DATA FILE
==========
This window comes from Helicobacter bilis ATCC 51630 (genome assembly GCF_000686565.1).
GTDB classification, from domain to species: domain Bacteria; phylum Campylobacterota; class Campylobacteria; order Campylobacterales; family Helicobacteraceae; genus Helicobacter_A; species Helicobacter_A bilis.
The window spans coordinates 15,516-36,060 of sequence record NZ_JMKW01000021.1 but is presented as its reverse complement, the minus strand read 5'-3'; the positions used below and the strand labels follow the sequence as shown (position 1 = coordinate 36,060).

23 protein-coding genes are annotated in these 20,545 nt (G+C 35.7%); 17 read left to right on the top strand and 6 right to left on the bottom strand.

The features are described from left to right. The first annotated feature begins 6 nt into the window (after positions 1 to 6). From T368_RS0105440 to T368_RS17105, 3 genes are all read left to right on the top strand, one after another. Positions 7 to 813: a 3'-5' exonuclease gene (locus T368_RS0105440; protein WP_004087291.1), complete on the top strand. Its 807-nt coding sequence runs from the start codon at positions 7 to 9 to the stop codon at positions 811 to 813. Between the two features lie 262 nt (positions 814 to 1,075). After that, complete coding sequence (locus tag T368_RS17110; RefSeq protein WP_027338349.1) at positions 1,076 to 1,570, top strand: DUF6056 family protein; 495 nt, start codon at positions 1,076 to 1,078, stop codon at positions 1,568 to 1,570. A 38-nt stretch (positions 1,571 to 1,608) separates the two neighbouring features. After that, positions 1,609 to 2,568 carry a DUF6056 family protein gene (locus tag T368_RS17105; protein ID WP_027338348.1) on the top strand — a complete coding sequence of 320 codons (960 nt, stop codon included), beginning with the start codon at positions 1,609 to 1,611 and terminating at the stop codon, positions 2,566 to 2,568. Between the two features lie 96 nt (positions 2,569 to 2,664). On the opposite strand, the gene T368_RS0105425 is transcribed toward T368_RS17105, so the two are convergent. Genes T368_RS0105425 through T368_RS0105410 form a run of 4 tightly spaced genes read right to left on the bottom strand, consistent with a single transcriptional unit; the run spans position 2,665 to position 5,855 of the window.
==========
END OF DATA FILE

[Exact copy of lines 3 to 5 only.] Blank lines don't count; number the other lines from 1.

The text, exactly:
The window spans coordinates 15,516-36,060 of sequence record NZ_JMKW01000021.1 but is presented as its reverse complement, the minus strand read 5'-3'; the positions used below and the strand labels follow the sequence as shown (position 1 = coordinate 36,060).

23 protein-coding genes are annotated in these 20,545 nt (G+C 35.7%); 17 read left to right on the top strand and 6 right to left on the bottom strand.

The features are described from left to right. The first annotated feature begins 6 nt into the window (after positions 1 to 6). From T368_RS0105440 to T368_RS17105, 3 genes are all read left to right on the top strand, one after another. Positions 7 to 813: a 3'-5' exonuclease gene (locus T368_RS0105440; protein WP_004087291.1), complete on the top strand. Its 807-nt coding sequence runs from the start codon at positions 7 to 9 to the stop codon at positions 811 to 813. Between the two features lie 262 nt (positions 814 to 1,075). After that, complete coding sequence (locus tag T368_RS17110; RefSeq protein WP_027338349.1) at positions 1,076 to 1,570, top strand: DUF6056 family protein; 495 nt, start codon at positions 1,076 to 1,078, stop codon at positions 1,568 to 1,570. A 38-nt stretch (positions 1,571 to 1,608) separates the two neighbouring features. After that, positions 1,609 to 2,568 carry a DUF6056 family protein gene (locus tag T368_RS17105; protein ID WP_027338348.1) on the top strand — a complete coding sequence of 320 codons (960 nt, stop codon included), beginning with the start codon at positions 1,609 to 1,611 and terminating at the stop codon, positions 2,566 to 2,568. Between the two features lie 96 nt (positions 2,569 to 2,664). On the opposite strand, the gene T368_RS0105425 is transcribed toward T368_RS17105, so the two are convergent. Genes T368_RS0105425 through T368_RS0105410 form a run of 4 tightly spaced genes read right to left on the bottom strand, consistent with a single transcriptional unit; the run spans position 2,665 to position 5,855 of the window.